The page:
In 1994, teen terror Oksana Baiul (then 16) fluttered her way past far-more-accomplished, but charisma-anemic, Nancy Kerrigan (23), and I thought it was a travesty. The year of the Lipinski (15) came next, and I don’t even remember who skated against her because my mind is fixated on that triple-salchow-triple-loop-triple-loop combination she did. Then Sarah Hughes (16) skated away with the gold while far more experienced skaters stumbled. Now, we’re talking about three really good skaters here, but aside from Lipinski’s record-holding jumping passes, nothing about any of them was really “great” yet. Of course, teen terrors pulling Olympic-winning performances out of their perky little behinds creates great drama and inspiration, but it’s hardly good for the sport. Not one of them continued to skate in the amateur world, assuring that they would never become the great skaters they had probably always dreamed of becoming. The mythic import of winning an Olympic gold medal in one of the event’s premier sports is weighty; too much so for a teenager to bear, apparently.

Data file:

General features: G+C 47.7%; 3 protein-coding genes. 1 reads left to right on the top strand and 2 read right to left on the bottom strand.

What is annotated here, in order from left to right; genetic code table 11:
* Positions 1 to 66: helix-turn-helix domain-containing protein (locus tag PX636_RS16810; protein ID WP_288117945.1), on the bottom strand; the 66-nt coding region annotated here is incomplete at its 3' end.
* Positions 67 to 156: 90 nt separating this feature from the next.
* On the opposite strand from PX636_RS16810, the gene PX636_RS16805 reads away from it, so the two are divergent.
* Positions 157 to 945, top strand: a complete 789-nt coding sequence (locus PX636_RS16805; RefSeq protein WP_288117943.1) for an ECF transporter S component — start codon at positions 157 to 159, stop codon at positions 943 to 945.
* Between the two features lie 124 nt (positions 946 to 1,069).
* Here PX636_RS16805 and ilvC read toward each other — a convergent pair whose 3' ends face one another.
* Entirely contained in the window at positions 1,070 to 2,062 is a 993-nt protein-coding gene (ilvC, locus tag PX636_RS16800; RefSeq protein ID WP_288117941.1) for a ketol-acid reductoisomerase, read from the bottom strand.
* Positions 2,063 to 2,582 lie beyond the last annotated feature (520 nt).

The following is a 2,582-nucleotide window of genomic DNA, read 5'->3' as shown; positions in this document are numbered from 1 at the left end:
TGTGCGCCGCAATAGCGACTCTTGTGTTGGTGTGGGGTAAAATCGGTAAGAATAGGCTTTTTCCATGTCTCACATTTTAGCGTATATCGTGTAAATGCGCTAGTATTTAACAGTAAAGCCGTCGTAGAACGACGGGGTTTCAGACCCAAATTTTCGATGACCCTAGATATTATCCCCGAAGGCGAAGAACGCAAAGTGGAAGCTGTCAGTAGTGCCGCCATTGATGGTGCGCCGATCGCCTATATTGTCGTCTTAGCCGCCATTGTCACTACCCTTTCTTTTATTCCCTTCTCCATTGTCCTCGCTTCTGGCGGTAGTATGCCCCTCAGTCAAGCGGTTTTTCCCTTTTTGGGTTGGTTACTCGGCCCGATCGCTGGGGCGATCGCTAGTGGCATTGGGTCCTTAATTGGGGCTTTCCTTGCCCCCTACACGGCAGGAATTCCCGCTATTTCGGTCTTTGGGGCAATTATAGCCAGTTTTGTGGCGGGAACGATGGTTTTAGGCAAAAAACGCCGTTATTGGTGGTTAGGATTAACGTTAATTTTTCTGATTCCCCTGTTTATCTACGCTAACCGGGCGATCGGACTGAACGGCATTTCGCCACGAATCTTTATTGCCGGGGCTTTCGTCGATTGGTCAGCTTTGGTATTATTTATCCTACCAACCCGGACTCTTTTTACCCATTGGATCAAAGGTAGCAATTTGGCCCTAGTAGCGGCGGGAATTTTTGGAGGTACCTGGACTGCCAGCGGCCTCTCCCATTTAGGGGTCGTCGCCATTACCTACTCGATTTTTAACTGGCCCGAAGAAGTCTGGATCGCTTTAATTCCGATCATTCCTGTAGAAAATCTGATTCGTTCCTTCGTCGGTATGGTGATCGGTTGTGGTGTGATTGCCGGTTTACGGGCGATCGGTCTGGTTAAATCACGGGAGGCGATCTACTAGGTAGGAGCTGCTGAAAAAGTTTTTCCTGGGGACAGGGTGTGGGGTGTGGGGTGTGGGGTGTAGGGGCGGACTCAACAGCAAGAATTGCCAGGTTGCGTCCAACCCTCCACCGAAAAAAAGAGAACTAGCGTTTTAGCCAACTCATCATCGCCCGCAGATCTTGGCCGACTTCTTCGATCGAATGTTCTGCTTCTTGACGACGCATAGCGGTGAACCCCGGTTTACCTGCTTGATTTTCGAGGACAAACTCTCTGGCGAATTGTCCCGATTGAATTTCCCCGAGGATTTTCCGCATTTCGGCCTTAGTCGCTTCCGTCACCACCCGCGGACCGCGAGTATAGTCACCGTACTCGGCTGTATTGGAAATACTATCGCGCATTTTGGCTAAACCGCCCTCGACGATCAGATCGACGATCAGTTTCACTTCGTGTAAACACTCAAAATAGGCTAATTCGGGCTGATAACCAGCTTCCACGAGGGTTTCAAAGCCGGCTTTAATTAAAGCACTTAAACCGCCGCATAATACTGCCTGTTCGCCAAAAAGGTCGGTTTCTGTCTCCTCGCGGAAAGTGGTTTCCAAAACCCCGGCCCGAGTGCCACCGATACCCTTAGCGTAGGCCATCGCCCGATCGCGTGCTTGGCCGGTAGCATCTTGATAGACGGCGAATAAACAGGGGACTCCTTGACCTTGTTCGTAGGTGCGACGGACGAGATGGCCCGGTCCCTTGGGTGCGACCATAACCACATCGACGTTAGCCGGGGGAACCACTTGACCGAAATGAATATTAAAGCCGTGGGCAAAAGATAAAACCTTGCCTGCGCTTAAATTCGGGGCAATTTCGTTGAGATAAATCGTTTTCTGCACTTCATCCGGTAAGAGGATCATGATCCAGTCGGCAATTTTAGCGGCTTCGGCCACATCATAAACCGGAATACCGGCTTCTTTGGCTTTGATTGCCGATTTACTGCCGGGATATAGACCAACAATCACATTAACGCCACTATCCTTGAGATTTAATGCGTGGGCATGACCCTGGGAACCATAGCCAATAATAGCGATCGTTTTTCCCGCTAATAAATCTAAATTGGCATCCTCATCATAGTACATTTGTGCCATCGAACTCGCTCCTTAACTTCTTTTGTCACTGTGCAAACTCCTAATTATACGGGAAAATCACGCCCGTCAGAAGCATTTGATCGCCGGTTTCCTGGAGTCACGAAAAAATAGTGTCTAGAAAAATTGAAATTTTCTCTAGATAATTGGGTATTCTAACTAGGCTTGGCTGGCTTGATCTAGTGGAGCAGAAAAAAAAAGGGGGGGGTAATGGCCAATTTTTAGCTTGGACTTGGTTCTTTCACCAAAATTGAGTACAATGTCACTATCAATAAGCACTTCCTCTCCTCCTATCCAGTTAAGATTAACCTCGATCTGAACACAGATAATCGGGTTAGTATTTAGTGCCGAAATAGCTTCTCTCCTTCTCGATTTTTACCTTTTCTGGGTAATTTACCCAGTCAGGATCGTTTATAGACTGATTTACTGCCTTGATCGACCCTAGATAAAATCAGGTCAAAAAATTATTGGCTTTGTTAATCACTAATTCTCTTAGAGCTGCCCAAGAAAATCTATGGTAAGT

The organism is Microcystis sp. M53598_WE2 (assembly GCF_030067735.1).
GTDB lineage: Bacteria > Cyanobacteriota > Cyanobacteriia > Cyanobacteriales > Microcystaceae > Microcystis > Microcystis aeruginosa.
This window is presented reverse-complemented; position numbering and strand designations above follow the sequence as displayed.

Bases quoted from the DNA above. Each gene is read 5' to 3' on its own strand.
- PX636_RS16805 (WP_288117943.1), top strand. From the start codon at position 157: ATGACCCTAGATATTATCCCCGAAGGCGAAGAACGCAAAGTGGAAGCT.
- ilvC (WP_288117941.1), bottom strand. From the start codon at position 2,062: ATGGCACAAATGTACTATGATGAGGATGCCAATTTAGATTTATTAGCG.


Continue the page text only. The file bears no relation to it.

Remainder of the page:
Baiul, certainly, as the first and most volatile, is also the most tragic of the teen terror trio. Everyone who watched her fall deeper and deeper into the folds of fame until her light was all but extinguished probably joins me in cringing when they think about it. I haven’t heard from her much since the epic car crash of 199? and the sad, unsuccessful comeback after rehab, but apparently she has skated a few shows here and there.

I love Tara Lipinski because she’s such an unabashedly ruthless little media hound, but she’s also such a lost little bunny. There’s a deeply knowing look on the surface of her eyes that barely covers a fearsome void. She feels detached, somehow, even when she pops off those still-impressive triples in exhibitions or shows–a pepetually smiling doll who is mutely crying to be a real person.

I get the same empty feeling from Sarah Hughes every time I see her on camera. She seems sad. They all do. I’m sure I’m exaggerating. But there’s something there. There’s something about being put on a pedestal too early, achieving any kind of apical reward as a precocious teenager, that makes further development seem impossible and, possibly, presumptuous. They all seem like soulful, kind young women, but they’re stunted, somehow. It’s as if they all got just a little nipped in the bud by their gold medals.